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TitleRadiation effects on the structure of chromosomes
AuthorBhartiya, Archana
AbstractThe study aims to investigate the effect of ionising radiation on the structure of the chromosomes after lose-dose X-ray irradiation. The first aim was to investigate the changes that occurred in the molecular environment of the chromosomes after radiation exposure using Fluorescence Lifetime Imaging Microscopy (FLIM). The study’s second aim was to measure the mass of the human chromosomes and produce ‘X-ray karyotypes’ of each spread, plotting the measured mass against the number of base pairs using the X-ray ptychography technique. The purpose was to observe the changes in the mass of the X-ray induced chromosomes. A complete set of 46 human metaphase chromosomes in one frame is known as ‘spread’. Exponentially growing cells were irradiated with X-ray doses at 0.1 Gy (Gray), 0.5 Gy and 1 Gy, followed by chromosome preparation from the irradiated as well as non-irradiated cells. DNA specific stain, 4’,6-diamidino-2-phenylindole (DAPI), was used to stain the chromosomes during the analysis. Using FLIM, a significant reduction in the DAPI lifetime values (2.8 ± 0.03 ns) was observed in the heterochromatin region of heteromorphic chromosomes 1, 9, 15, and 16 compared to the non-heterochromatin region of the chromosomes (2.88 ± 0.02 ns) present in the non-irradiated chromosome spreads. Furthermore, in the case of irradiated chromosomes, the heterochromatic regions of chromosomes showed statistically significant reduced lifetime values, with the difference ranging between ~260 picoseconds (ps) to ~290 ps compared to the non-irradiated chromosomes. This indicates that chromosomes might have undergone chemical perturbations. However, DAPI lifetime values were not significantly different between low-dose radiations. Therefore, low-dose irradiation is thought to induce an adaptive or hermetic response under certain conditions. However, the sensitivity of the FLIM could assist in the early detection of epigenetic variations that occur in the structure of chromosomes due to radiation/diseases. Key results were obtained from the Diamond Light Source (Harwell), I-13-coherence beamline by imaging metal-stained and unstained human chromosome spreads at room temperature to determine the gain or loss of genetic material upon low-level X-ray irradiation doses due to radiation damage. The obtained better resolution phase-contrast images of chromosome spreads gave the distribution of electron density which correlates with the mass of the chromosomes. The masses of non-irradiated and irradiated chromosomes were karyotyped to observe the difference in the masses. Therefore, the mass of the human genome can be determined using phase-contrast X-ray ptychography. The X-ray ptychography results are fascinating. The importance of this research lies in developing a new and improved technique to image and weigh individual chromosomes that will benefit medicine in diagnosing cancer and other health problems from patient samples.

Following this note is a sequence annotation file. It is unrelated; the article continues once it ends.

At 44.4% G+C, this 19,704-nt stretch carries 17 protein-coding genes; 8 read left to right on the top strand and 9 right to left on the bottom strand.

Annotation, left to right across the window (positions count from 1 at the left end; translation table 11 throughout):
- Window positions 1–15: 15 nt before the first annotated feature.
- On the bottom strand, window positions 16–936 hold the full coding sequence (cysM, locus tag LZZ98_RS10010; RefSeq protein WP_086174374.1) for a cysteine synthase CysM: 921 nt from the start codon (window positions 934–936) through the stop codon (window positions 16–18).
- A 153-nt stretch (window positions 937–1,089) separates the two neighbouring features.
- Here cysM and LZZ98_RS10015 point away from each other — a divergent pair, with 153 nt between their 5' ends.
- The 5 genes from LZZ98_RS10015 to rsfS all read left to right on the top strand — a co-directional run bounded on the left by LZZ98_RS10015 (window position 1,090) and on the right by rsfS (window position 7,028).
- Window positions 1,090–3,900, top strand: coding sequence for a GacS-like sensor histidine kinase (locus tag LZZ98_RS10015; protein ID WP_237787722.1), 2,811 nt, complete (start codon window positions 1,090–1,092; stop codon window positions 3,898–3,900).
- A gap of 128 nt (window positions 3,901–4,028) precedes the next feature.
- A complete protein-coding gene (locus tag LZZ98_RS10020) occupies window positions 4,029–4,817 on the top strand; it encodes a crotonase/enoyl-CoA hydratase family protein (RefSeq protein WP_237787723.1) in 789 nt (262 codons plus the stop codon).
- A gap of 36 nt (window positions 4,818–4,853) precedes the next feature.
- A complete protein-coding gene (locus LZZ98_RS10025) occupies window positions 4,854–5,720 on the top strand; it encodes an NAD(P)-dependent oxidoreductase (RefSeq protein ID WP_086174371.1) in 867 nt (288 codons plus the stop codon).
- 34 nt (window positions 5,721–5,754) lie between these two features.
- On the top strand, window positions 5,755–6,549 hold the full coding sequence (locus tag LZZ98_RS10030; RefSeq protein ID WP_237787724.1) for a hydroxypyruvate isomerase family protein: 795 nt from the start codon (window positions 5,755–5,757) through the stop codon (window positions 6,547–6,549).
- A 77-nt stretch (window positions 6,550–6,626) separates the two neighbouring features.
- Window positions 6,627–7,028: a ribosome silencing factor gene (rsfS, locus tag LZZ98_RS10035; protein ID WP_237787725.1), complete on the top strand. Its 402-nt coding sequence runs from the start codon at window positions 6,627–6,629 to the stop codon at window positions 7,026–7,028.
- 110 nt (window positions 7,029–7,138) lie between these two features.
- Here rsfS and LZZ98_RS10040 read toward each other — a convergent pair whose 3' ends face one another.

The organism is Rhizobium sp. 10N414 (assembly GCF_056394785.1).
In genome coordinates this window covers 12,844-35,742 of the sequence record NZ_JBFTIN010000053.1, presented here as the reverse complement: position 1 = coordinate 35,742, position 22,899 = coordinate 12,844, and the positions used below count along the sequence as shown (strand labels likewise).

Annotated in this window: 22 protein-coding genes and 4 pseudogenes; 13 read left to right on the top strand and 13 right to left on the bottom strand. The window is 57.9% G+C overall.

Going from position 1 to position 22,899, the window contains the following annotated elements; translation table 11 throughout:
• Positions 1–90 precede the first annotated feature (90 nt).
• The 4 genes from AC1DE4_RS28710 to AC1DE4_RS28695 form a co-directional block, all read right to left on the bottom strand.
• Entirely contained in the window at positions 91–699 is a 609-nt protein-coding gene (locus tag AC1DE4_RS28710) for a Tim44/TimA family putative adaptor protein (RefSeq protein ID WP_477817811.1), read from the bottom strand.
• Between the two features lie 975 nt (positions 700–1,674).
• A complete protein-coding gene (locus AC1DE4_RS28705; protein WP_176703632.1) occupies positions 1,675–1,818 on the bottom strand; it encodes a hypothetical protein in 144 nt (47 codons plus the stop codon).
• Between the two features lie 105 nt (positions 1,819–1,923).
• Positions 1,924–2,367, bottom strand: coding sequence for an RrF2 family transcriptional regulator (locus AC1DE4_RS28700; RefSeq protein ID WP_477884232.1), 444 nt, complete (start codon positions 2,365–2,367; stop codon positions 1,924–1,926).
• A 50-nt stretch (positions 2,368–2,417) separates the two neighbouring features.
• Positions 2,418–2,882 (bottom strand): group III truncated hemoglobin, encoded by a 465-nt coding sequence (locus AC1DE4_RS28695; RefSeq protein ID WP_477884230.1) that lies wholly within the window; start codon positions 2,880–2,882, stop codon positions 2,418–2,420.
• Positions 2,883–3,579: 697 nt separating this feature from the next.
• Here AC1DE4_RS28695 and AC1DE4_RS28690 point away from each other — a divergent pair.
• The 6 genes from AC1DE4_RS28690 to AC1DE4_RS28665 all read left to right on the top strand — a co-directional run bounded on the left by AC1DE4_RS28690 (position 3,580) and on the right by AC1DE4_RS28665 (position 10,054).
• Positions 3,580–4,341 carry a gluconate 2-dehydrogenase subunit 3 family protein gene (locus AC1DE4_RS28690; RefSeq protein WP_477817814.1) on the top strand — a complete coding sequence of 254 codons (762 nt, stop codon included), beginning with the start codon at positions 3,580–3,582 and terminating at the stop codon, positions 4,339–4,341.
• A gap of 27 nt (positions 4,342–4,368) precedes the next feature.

TypeThesis; Doctoral
PublisherUCL (University College London)
Source Doctoral thesis, UCL (University College London).